More than tulips, this week’s Philadelphia Flower Show (www.theflowershow.com) offers a look at Dutch history and a vision for the future.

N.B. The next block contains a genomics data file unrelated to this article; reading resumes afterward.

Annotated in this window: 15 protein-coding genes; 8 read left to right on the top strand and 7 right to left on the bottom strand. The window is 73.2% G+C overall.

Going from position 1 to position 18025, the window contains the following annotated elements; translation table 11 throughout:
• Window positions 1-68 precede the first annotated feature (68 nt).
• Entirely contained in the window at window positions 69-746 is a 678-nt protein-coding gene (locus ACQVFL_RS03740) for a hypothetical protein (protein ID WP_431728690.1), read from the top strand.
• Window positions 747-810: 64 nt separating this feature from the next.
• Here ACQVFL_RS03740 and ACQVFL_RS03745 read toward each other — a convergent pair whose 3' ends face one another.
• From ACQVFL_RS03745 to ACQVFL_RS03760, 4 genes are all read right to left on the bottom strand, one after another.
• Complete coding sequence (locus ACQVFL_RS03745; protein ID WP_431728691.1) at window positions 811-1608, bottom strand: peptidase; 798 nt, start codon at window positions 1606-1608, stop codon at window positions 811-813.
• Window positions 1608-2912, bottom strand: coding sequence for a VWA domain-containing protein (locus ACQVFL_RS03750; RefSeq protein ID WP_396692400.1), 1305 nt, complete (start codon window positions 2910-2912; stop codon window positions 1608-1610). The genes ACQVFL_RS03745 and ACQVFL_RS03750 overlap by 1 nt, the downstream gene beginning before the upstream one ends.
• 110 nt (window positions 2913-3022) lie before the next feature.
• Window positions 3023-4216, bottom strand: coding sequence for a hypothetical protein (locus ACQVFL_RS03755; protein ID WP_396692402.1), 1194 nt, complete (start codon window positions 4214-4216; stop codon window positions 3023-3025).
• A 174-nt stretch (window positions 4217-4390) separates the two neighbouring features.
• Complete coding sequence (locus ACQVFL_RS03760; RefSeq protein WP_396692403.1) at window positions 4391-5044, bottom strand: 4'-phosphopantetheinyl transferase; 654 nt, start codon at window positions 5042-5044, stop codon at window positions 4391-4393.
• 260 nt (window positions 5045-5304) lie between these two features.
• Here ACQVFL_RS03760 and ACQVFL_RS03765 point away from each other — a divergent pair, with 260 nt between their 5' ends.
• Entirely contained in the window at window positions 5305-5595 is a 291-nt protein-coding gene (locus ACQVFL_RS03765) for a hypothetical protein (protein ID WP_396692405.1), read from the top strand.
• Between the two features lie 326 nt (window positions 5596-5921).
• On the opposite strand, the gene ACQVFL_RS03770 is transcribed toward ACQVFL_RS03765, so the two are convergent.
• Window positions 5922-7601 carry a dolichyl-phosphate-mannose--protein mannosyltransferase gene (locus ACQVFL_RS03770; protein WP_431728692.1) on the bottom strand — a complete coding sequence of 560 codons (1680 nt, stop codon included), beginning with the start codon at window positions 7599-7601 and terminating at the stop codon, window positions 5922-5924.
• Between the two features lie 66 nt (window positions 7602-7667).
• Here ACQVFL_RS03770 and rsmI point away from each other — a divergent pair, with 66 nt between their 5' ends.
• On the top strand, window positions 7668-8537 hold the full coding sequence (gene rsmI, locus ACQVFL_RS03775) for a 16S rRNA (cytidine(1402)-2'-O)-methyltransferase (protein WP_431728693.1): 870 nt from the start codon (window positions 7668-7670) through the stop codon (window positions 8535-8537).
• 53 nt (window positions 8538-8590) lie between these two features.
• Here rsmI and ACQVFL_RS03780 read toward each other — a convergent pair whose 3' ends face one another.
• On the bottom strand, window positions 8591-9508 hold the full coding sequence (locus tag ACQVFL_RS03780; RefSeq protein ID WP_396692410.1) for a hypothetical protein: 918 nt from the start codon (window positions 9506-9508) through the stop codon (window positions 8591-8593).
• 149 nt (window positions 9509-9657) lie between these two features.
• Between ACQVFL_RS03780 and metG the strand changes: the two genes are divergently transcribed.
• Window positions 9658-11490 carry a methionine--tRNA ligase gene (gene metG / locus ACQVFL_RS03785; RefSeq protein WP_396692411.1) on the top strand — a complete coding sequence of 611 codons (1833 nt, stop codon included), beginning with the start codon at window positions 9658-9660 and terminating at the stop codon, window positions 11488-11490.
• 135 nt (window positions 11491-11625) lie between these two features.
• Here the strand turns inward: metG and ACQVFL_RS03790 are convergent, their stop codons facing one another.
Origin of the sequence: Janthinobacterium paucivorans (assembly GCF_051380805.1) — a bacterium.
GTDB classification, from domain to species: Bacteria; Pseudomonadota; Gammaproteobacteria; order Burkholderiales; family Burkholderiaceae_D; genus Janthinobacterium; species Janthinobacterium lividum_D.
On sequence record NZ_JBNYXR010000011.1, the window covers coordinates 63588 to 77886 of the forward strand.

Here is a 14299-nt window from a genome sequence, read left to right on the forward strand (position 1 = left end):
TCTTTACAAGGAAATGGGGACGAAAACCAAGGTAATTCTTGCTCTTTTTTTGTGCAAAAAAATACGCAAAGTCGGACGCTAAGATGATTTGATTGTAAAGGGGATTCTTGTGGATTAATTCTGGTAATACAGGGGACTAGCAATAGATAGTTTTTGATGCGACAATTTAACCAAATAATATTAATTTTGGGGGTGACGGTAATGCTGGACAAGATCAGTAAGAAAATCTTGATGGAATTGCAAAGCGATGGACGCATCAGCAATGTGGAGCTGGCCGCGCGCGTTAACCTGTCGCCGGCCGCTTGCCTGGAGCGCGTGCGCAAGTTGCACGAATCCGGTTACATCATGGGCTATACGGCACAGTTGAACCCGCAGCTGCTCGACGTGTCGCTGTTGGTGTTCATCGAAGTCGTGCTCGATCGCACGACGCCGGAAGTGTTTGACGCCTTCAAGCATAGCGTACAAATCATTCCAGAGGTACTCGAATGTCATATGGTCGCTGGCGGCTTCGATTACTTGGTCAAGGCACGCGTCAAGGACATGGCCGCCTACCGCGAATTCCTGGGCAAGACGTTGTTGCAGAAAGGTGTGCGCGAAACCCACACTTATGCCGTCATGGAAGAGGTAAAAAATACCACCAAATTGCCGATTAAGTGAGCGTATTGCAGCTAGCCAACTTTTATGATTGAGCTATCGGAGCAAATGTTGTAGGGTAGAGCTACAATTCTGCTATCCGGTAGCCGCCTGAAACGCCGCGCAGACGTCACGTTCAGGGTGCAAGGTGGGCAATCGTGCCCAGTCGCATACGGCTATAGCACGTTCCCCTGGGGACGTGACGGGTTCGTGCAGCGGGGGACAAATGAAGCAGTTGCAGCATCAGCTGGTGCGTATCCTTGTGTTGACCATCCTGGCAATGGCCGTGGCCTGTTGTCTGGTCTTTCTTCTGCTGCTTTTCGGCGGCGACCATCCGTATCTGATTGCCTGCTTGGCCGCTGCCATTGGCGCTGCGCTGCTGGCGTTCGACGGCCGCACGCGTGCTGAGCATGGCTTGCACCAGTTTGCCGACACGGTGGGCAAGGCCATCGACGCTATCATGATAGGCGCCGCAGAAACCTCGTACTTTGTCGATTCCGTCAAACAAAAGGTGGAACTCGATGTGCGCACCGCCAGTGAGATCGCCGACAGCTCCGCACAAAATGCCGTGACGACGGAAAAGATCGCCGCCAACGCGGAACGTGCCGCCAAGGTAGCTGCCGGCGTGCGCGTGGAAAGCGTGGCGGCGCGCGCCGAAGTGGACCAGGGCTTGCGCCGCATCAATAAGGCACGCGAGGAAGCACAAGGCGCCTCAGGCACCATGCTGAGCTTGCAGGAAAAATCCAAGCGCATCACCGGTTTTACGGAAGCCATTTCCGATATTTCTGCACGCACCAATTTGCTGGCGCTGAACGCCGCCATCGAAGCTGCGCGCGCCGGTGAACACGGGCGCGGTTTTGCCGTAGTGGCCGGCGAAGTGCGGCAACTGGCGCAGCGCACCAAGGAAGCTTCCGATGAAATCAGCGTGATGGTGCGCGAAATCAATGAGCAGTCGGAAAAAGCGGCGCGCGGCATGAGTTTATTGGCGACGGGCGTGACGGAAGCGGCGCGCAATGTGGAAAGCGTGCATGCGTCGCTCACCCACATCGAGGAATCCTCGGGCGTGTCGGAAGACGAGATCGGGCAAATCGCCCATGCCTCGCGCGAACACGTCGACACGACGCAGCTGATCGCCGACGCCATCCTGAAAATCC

I assumed this year’s theme “Holland, Flowering the World,” would present a wondrous display of tulips, daffodils and all things Holland. I was correct. The central feature delights the eye with gorgeous drifts of tulips skirting the replicas of canals and bridges.An innovative curtain using vases of flowers mesmerizes visitors as they enter the show. Blue and white delft tiles with painted windmills line the underside of the bridge with succulents connecting the panel sections. A creative use of the plants, succulents have been a hot garden trend for the past few years and are not disappearing anytime soon.The next surprise was seen in the interpretation of the Dutch New Wave movement of landscape design. Mixing Holland’s trademark tulips and daffodils with a diverse selection of annuals, perennials and wild and ornamental grasses in a naturalistic landscape exudes sustainability and renewal.Leading Dutch designers were invited to participate in this show. I had the pleasure of meeting two of the designers as they put on the finishing touches the evening before the opening.Niko Wissing explained his use of natural “architecture” in combination with his philosophy of the value of green, living elements used to create an oasis of peace. Reconnecting with nature whether in a private garden or public space minimizes the effects of the built environment.”Rainwater provides the source for all living elements” he said.And the exhibit shows how to connect the overhead gutter collection of water using a rain chain into a natural channel to irrigate the landscape. While people relax on the sun deck, the water provides soothing music to heal the day’s stress.Touted as “a visionary in green” in the Netherlands, Niko’s design, titled “Reconnection,” weaves “sustainable materials with human functioning for well-being.”Carrie Preston offers a look at the unique plant communities used in traditional Dutch estate gardens. Carrie’s exhibit “Stinze” interprets the gardens surrounding the brick manor houses and “marries Dutch cultural heritage – embodied in brickwork and lacework – with the exuberance of spring and raw American energy.”The chain-link fence, the designers’ expression of lacework, elevates the functional into beauty. One could transcend this concept to an urban contemporary design within the confines of a small fenced-in space, typical of many city backyards.The narrow view opens to a lush garden that could be replicated with a vacant lot or shared property. The estate lawn of spring flowering bulbs was under last-minute construction at the time I visited. I cannot wait to see how it was completed when I make a return visit to the show this week.Bart Hoes created “The Sustainable Roof Garden” in his urban living exhibit. Blending herbs, edible plants and perennial gardens in combination with spring bulbs shows American gardeners how to benefit from our land. The inner-city garden features a greenhouse, olivine stone that binds carbon dioxide and filters the air and a rainwater collection system. Bart expresses, “Even in a jungle, one must survive.”In addition, global award-winning designer Michael Petrie presents “The Style,” inspired from the cover of the art journal De Stijl, interpreting the work of Piet Mondrian, Vilmos Huszar, Bart van der Leck and architect Gerrit Rietveld, renowned for their abstract use of bold primary color squares and rectangles and horizontal and vertical black and white lines. This exhibit is meant to be viewed from all angles, showcasing the artworks within the enclosed evergreen walls.Art, architecture, landscape design and lifestyle, from the history of the development of the tulip to the sustainable vision of the future through plants and human endeavor, don’t miss the spectacular color, creativity and a breath of spring at this year’s show, which runs through Sunday.Gloria Day is president of Pretty Dirty Ladies Inc. Garden Design & Maintenance; a member of Gardenwriters and the Pennsylvania Landscape & Nursery Association; and serves on the Pennsylvania Governor’s Residence Horticultural Advisory Committee. She lives in Berks County and can be reached at Gloria@prettydirtyladies.com. AUTOAYUDA CRECIMIENTO PERSONAL